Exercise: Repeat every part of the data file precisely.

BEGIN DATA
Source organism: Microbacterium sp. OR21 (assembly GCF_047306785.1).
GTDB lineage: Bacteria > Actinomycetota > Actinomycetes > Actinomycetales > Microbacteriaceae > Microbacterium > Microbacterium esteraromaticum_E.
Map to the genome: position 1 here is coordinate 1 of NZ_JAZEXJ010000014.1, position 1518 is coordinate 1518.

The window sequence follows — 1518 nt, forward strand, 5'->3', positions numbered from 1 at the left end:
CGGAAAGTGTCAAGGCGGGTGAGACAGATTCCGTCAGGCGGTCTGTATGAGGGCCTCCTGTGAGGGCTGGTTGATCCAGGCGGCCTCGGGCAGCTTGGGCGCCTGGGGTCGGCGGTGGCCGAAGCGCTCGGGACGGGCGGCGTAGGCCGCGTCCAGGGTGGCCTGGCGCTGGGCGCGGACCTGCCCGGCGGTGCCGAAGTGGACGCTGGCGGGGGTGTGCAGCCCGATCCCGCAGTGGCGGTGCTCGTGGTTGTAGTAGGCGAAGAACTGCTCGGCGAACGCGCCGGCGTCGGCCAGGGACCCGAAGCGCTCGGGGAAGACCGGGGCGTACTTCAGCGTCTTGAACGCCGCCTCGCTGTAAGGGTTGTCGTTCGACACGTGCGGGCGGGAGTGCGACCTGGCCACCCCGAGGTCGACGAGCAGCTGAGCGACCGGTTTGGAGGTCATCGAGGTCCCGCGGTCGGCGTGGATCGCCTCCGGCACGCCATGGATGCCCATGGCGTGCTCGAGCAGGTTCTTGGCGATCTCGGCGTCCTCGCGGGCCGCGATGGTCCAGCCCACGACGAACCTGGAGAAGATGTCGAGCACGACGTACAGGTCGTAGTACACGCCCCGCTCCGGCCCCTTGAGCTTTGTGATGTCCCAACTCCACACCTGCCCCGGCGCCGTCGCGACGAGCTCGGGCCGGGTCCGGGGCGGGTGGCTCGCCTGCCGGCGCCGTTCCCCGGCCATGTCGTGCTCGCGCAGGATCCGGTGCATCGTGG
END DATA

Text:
Source organism: Microbacterium sp. OR21 (assembly GCF_047306785.1).
GTDB lineage: Bacteria > Actinomycetota > Actinomycetes > Actinomycetales > Microbacteriaceae > Microbacterium > Microbacterium esteraromaticum_E.
Map to the genome: position 1 here is coordinate 1 of NZ_JAZEXJ010000014.1, position 1518 is coordinate 1518.

The window sequence follows — 1518 nt, forward strand, 5'->3', positions numbered from 1 at the left end:
CGGAAAGTGTCAAGGCGGGTGAGACAGATTCCGTCAGGCGGTCTGTATGAGGGCCTCCTGTGAGGGCTGGTTGATCCAGGCGGCCTCGGGCAGCTTGGGCGCCTGGGGTCGGCGGTGGCCGAAGCGCTCGGGACGGGCGGCGTAGGCCGCGTCCAGGGTGGCCTGGCGCTGGGCGCGGACCTGCCCGGCGGTGCCGAAGTGGACGCTGGCGGGGGTGTGCAGCCCGATCCCGCAGTGGCGGTGCTCGTGGTTGTAGTAGGCGAAGAACTGCTCGGCGAACGCGCCGGCGTCGGCCAGGGACCCGAAGCGCTCGGGGAAGACCGGGGCGTACTTCAGCGTCTTGAACGCCGCCTCGCTGTAAGGGTTGTCGTTCGACACGTGCGGGCGGGAGTGCGACCTGGCCACCCCGAGGTCGACGAGCAGCTGAGCGACCGGTTTGGAGGTCATCGAGGTCCCGCGGTCGGCGTGGATCGCCTCCGGCACGCCATGGATGCCCATGGCGTGCTCGAGCAGGTTCTTGGCGATCTCGGCGTCCTCGCGGGCCGCGATGGTCCAGCCCACGACGAACCTGGAGAAGATGTCGAGCACGACGTACAGGTCGTAGTACACGCCCCGCTCCGGCCCCTTGAGCTTTGTGATGTCCCAACTCCACACCTGCCCCGGCGCCGTCGCGACGAGCTCGGGCCGGGTCCGGGGCGGGTGGCTCGCCTGCCGGCGCCGTTCCCCGGCCATGTCGTGCTCGCGCAGGATCCGGTGCATCGTGG